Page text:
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Barlow Forms A “Kult” with Dark Horse

by  in Comic News Comment
Barlow Forms A “Kult” with Dark Horse

To demonstrate certain aspects of his philosophy, Rene Descartes suggested the existence of an “evil demon” who manipulated his every sensation, such that nothing could be definitively, objectively observed, up to and including one’s own physical existence.

Descartes, of course, did not believe in such a demon; but what if he was right? In “Kult,” a four-issue miniseries launching this week from Dark Horse Comics, an omnipotent being that had long shielded humanity from an ugly reality has simply vanished, touching off a fierce race amongst several factions to replace him, each with their own motives and desires. The series, based on the classic role-playing game of the same name, is written by Jeremy Barlow (“Star Wars: Clone Wars Adventures”) with art by Iwan Nazif.

Comic Book Resources caught up with Barlow, a former associate editor at Dark Horse, for more details on “Kult,” its unlikely hero and its parallels in pop culture.

CBR News: How do you go about adapting a role-playing game of this sort into a comic?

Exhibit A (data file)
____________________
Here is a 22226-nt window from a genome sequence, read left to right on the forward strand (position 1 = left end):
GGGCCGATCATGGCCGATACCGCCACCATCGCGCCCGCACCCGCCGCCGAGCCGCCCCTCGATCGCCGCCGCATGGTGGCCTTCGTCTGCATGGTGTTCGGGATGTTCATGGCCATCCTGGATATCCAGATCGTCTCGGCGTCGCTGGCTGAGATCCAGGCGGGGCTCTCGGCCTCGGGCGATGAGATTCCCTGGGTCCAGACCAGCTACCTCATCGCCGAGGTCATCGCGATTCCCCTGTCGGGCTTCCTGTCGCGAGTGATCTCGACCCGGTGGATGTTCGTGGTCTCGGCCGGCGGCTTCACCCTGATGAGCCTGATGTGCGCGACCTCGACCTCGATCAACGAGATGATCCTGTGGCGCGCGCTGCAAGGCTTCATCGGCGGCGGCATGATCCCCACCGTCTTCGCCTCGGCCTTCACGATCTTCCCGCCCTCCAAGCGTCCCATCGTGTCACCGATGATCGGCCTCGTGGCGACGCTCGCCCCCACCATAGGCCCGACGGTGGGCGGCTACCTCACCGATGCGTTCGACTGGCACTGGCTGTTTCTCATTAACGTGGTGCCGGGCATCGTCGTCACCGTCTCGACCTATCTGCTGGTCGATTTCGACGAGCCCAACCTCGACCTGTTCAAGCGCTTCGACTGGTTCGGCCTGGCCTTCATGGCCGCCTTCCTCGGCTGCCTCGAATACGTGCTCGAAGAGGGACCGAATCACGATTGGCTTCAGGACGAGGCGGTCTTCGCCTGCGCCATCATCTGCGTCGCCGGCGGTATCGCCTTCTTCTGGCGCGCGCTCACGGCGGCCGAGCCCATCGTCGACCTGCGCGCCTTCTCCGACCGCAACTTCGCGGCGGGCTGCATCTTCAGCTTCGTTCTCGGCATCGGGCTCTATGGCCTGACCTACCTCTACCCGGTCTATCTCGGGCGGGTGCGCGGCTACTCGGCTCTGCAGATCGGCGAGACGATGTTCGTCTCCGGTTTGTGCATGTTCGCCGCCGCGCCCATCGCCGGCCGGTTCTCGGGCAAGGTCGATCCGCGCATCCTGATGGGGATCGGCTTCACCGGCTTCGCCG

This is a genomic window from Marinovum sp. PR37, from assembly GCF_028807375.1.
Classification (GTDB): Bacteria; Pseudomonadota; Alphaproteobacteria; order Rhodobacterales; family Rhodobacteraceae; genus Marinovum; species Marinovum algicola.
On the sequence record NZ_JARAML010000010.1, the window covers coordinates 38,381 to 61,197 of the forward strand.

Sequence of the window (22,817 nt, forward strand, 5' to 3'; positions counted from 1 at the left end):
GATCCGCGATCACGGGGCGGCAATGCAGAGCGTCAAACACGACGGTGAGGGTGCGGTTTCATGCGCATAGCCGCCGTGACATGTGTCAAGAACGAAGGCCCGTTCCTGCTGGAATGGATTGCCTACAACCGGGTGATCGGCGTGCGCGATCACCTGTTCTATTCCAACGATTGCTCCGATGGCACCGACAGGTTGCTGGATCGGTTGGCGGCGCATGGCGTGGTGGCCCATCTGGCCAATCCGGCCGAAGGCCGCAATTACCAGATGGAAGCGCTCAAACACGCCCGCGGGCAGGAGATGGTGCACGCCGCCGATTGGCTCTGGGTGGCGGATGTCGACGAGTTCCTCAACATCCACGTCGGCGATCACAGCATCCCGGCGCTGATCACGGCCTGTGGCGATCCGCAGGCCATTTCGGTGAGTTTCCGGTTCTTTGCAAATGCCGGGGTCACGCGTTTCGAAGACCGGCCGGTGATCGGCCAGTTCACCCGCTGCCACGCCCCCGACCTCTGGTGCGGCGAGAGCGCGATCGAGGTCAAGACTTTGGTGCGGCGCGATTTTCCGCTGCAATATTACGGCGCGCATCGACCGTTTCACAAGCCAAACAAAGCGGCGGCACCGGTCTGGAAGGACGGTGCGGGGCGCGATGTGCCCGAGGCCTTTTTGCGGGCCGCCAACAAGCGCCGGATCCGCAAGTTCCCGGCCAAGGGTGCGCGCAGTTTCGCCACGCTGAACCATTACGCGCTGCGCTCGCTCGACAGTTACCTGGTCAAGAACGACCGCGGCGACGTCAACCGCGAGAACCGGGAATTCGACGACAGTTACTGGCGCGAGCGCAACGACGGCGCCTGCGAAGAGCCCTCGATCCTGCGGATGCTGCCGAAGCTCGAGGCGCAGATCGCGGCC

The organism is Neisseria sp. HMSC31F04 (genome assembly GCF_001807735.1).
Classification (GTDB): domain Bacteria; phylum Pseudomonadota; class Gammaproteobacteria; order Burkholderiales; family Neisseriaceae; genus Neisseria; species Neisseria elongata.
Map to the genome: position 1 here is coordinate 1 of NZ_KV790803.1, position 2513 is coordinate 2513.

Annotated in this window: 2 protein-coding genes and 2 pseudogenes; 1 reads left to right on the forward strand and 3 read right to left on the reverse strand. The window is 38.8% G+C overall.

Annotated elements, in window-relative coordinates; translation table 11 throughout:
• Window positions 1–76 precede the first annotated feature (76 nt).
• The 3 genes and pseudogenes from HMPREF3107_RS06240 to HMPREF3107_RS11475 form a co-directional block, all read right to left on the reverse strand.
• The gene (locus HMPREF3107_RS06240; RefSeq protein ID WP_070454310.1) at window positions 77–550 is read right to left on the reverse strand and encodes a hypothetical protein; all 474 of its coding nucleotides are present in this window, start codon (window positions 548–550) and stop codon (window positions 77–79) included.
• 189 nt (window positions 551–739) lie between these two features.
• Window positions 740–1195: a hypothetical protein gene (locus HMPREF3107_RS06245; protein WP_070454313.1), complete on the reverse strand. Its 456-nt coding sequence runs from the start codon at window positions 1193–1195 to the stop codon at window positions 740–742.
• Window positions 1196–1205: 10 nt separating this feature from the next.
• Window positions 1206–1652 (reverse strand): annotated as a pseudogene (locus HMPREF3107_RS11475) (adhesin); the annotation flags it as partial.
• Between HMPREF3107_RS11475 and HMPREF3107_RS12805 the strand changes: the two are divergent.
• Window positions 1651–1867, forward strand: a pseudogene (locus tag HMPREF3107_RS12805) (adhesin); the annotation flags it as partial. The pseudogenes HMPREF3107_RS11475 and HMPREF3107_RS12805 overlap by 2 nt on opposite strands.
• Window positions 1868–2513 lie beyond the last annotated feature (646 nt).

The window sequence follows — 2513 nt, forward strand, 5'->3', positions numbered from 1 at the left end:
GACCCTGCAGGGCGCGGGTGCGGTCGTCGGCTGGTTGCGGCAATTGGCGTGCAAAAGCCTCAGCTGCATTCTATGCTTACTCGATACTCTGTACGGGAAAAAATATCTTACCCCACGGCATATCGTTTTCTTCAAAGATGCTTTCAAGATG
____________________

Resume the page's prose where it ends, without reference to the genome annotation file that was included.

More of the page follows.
Jeremy Barlow: It wasn’t too difficult. As with any adaptation, you look at what it is about the source material that works and speaks to you, and which aspects of it will translate across mediums, and you don’t worry so much about the rest. “Kult’s” world and its philosophical underpinnings are so striking and open-ended, the hardest part was deciding on which direction to push the comic series.

It was less important to craft the definitive “Kult” game experience than it was to create a compelling story built on some shared themes that interest me personally. We’re telling a universal story within the “Kult” framework, if that makes sense; it’s one of many stories that could happen in this world, but it’s also one of the biggest. “Kult’s” status quo is dramatically changed by the end of it.

What is your experience with the game?
To be honest, I wasn’t aware of “Kult” until Dark Horse editors Dave Marshall and Brendan Wright approached me to write the book. They sent me the game sourcebook — which has been long out of print — and I was immediately hooked. “Kult” presents a world built on Nietzschean and Jungian philosophy, populated with characters and creatures that would be right at home in a Clive Barker novel, all operating on a similar principle as the Wachowski Brothers’ “Matrix” universe (while predating the latter by several years).

It’s everything I’d have done if given the opportunity to create an original horror project. Dark Horse and Paradox Entertainment offered me near-complete creative autonomy in crafting the comic’s story, which you don’t often get when working on licensed projects. I said yes to the job immediately.